FDA’s tech overhaul is underway


FDA’S TECH OVERHAUL IS UNDERWAY — The agency is pulling inspiration everywhere from the Pentagon to agile tech companies in a push to modernize its IT infrastructure and data strategies, FDA Principal Deputy Commissioner Amy Abernethy told POLITICO.

The oncologist, who joined the FDA a little under a year ago from the Roche-owned health tech company Flatiron Health, is heading up a three-pronged tech modernization plan aimed at overhauling the agency’s mountains of data and eventually speeding up review processes.

FDA used the Pentagon as a model for its new data storage and management techniques as the agency shifts toward cloud-based data that can be used and exchanged rapidly in the future, Abernethy said in an interview. “But culturally, we are looking to look more like a solid-looking technology company that is able to pull together teams in a very efficient way,” she said. “Governments tend to be pretty hierarchical and fixed.”

The modernization plan is a priority for new commissioner Stephen Hahn. “That is where Dr. Hahn’s interests and excitement lies. As we build a robust and durable technical organization, it allows us to do a number of things.”

The potential starts with a speedy safety data reporting plan that the agency is phasing in over two years after a five-company pilot program proved a success.

“If we can start receiving safety data that way, think about all the other kinds of information we can receive directly from industry and in other places,” she said. “It starts to set the stage for moving from massive applications that are 300-page PDFs to now, component information that can be more rapidly analyzed.”

AND A DATA CHALLENGE  FDA Monday announced a challenge that will allow scientists to use its data to detect possible drug-related adverse event patterns. The contest, which starts Friday and ends Feb. 28, offers no cash award, but is intended to bolster FDA’s existing data mining and case review approach to finding safety problems.

The full announcement will be available on Friday here. To attract talent it should be publicized widely not only among data scientists but also social scientists who may have good ideas for detecting anomalies, said Raj Ratwani, director of the MedStar Health National Center for Human Factors in Healthcare.

“Drug safety events don’t occur in a vacuum, and FDA data is only one piece of the puzzle,” said Ben Moscovitch, who leads EHR safety efforts at the Pew Charitable Trusts. “Other factors—such as the design, implementation, and use of EHRs—can lead to the harm.”

FDA KICKS OFF STRING OF PAIN DRUG ADCOMS — The FDA will review a handful of pain medications this week, including some new opioids, as the country continues to struggle with misuse and addiction to narcotics.

Members of Congress have criticized the FDA in recent years for approving new opioids. But the agency defended the role of drugs in the treatment of chronic pain in documents prepared by the agency in advance of today’s meeting to consider Nektar Therapeutics’ oxycodegol. FDA’s Anesthetic and Analgesic Drug Products and Drug Safety and Risk Management advisory committees will consider the drug to manage chronic low back pain in adults who require around-the-clock, long-term treatment for whom other treatment options are inadequate. They will also consider approving the drug more generally for chronic pain.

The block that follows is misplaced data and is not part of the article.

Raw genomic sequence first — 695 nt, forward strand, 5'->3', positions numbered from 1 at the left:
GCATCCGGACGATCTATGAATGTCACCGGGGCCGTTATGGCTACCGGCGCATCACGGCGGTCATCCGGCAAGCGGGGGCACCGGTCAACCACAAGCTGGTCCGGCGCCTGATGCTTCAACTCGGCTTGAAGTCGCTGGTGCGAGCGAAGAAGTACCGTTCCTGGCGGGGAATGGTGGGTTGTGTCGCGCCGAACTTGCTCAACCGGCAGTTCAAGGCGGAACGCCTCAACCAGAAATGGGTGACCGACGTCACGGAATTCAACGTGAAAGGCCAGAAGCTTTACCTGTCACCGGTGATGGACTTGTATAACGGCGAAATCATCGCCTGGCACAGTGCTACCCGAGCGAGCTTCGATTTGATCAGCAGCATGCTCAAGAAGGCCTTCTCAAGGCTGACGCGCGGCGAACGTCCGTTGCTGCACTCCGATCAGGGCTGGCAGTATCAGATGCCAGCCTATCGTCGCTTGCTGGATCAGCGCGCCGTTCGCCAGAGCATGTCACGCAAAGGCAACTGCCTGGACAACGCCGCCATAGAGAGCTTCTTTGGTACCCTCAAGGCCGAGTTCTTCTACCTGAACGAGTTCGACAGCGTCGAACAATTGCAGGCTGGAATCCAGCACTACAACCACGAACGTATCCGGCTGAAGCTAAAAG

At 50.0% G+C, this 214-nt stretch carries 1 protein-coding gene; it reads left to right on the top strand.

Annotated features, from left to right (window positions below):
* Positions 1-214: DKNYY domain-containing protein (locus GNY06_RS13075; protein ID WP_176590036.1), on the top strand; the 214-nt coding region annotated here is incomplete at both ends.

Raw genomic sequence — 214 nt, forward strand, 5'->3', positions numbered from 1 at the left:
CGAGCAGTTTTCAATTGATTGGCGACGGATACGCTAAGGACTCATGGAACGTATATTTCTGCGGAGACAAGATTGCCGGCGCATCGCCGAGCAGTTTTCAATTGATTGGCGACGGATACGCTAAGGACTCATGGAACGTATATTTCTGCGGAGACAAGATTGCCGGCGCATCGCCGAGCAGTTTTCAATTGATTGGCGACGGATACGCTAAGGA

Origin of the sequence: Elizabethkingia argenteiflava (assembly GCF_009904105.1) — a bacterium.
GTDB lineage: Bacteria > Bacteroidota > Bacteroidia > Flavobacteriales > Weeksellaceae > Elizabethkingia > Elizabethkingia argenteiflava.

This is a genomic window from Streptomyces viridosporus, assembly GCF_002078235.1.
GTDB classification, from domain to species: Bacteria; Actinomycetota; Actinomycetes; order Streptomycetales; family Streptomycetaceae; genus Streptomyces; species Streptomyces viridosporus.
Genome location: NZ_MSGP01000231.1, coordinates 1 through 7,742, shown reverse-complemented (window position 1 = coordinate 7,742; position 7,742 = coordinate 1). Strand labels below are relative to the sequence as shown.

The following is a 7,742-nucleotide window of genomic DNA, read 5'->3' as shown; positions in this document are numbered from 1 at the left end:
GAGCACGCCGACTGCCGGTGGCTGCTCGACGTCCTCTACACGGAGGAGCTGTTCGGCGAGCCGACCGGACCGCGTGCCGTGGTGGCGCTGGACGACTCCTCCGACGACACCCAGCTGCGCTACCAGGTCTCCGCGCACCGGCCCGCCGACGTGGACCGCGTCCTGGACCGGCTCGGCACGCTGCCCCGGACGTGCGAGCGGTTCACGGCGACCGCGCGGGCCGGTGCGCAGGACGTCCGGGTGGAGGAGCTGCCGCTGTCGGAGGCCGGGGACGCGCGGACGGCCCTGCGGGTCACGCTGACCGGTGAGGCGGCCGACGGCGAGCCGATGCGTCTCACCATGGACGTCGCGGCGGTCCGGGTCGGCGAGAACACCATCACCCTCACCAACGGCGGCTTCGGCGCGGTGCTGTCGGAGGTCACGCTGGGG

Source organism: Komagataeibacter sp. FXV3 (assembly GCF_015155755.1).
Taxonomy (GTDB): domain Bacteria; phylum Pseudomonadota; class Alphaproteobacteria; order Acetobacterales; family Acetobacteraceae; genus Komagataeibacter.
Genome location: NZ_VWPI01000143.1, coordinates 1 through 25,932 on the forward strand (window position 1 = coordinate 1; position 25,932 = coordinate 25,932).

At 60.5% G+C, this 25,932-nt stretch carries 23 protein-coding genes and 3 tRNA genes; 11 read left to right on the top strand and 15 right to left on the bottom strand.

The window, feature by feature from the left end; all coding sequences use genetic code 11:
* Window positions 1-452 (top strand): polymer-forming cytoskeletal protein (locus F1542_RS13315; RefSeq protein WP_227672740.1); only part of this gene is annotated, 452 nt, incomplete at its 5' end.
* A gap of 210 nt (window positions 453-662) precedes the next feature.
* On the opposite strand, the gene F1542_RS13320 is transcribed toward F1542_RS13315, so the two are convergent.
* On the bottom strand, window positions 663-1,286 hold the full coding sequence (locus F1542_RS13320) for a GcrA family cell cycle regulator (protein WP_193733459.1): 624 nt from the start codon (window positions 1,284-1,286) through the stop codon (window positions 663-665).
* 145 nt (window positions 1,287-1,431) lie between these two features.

Rigoberto Roca, acting director of FDA’s addiction medicine and pain medicine division, pushed back against claims that opioids are not proven to be effective beyond 12 weeks, the typical length of clinical trials testing for effectiveness. “An absence of evidence has been misinterpreted as evidence of an absence of effect,” he wrote. Roca also rejected the idea of “absolute limits” on the total daily dose of opioids for pain management.

Diana Zuckerman, a drug safety expert at the National Center for Health Research, said the panel should reject oxycodegol. The key trial for the drug had a high dropout rate and it performed only marginally better than placebo, she said. “Instead of comparing it to over-the-counter pain medications they compared it to nothing and yet it had little impact for a small amount of time,” she said.

… On Wednesday, the advisory committees will discuss two more. The morning docket holds Esteve Pharmaceutical’s application for a drug combination of the opioid tramadol and the anti-inflammatory celecoxib, to treat acute pain in adults. Esteve says the pill offers a safer alternative to other pain relievers by including lower-than-recommended doses of each drug, according to FDA materials for the meeting, but the company presented no data to conclude that the combination is better or worse than other approved pain relievers. Tramadol was less frequently implicated in prescription opioid misuse than hydrocodone and oxycodone, but overdose deaths involving it increased from 2011 to 2017.

In the afternoon session the committees will discuss Aximris XR, an extended-release oxycodone pill designed to make it hard to crush the drug so it can be snorted or injected. The committee voted 22-1 to reject an earlier version submitted in 2017 under the name Rexista; at the time it contained a blue dye that was released when the pills were crushed. But the dye hadn’t been tested for safety and some panel members felt that rather than discouraging use, blue lips might make the drug attractive to abusers. Like the older version, the new drug contains a material that makes it gel in an unappealing way when crushed.

On Thursday the Anesthetic and Analgesic Drug Products panel considers Durect’s bupivacaine, a non-opioid anesthetic, proposed for post-surgical pain.

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